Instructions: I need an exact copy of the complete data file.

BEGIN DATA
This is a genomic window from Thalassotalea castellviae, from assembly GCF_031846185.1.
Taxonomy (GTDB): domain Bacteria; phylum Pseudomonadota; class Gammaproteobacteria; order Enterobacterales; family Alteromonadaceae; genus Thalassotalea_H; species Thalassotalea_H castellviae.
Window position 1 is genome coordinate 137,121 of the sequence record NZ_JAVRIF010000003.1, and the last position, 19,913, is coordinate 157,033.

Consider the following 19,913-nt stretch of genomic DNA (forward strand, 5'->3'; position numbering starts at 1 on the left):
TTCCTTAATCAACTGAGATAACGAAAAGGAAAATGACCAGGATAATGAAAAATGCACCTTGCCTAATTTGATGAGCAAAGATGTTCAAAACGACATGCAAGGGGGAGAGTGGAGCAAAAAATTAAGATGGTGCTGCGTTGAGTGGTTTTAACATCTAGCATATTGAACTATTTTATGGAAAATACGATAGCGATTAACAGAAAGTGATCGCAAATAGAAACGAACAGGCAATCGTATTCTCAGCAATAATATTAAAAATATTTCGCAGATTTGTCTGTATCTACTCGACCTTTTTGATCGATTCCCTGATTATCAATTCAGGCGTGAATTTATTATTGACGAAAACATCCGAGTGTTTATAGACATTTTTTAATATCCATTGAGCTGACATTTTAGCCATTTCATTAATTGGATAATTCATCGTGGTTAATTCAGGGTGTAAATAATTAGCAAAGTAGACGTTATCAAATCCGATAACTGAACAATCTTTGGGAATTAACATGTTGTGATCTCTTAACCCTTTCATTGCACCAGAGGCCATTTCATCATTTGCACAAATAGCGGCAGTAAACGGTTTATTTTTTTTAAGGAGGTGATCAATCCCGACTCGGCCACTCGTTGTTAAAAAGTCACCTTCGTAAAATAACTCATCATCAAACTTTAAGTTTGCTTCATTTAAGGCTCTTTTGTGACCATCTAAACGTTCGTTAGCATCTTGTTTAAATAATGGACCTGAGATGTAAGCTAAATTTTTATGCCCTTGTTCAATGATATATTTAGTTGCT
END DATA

This is a genomic window from Thalassotalea castellviae, from assembly GCF_031846185.1.
Taxonomy (GTDB): domain Bacteria; phylum Pseudomonadota; class Gammaproteobacteria; order Enterobacterales; family Alteromonadaceae; genus Thalassotalea_H; species Thalassotalea_H castellviae.
Window position 1 is genome coordinate 137,121 of the sequence record NZ_JAVRIF010000003.1, and the last position, 19,913, is coordinate 157,033.

Consider the following 19,913-nt stretch of genomic DNA (forward strand, 5'->3'; position numbering starts at 1 on the left):
TTCCTTAATCAACTGAGATAACGAAAAGGAAAATGACCAGGATAATGAAAAATGCACCTTGCCTAATTTGATGAGCAAAGATGTTCAAAACGACATGCAAGGGGGAGAGTGGAGCAAAAAATTAAGATGGTGCTGCGTTGAGTGGTTTTAACATCTAGCATATTGAACTATTTTATGGAAAATACGATAGCGATTAACAGAAAGTGATCGCAAATAGAAACGAACAGGCAATCGTATTCTCAGCAATAATATTAAAAATATTTCGCAGATTTGTCTGTATCTACTCGACCTTTTTGATCGATTCCCTGATTATCAATTCAGGCGTGAATTTATTATTGACGAAAACATCCGAGTGTTTATAGACATTTTTTAATATCCATTGAGCTGACATTTTAGCCATTTCATTAATTGGATAATTCATCGTGGTTAATTCAGGGTGTAAATAATTAGCAAAGTAGACGTTATCAAATCCGATAACTGAACAATCTTTGGGAATTAACATGTTGTGATCTCTTAACCCTTTCATTGCACCAGAGGCCATTTCATCATTTGCACAAATAGCGGCAGTAAACGGTTTATTTTTTTTAAGGAGGTGATCAATCCCGACTCGGCCACTCGTTGTTAAAAAGTCACCTTCGTAAAATAACTCATCATCAAACTTTAAGTTTGCTTCATTTAAGGCTCTTTTGTGACCATCTAAACGTTCGTTAGCATCTTGTTTAAATAATGGACCTGAGATGTAAGCTAAATTTTTATGCCCTTGTTCAATGATATATTTAGTTGCT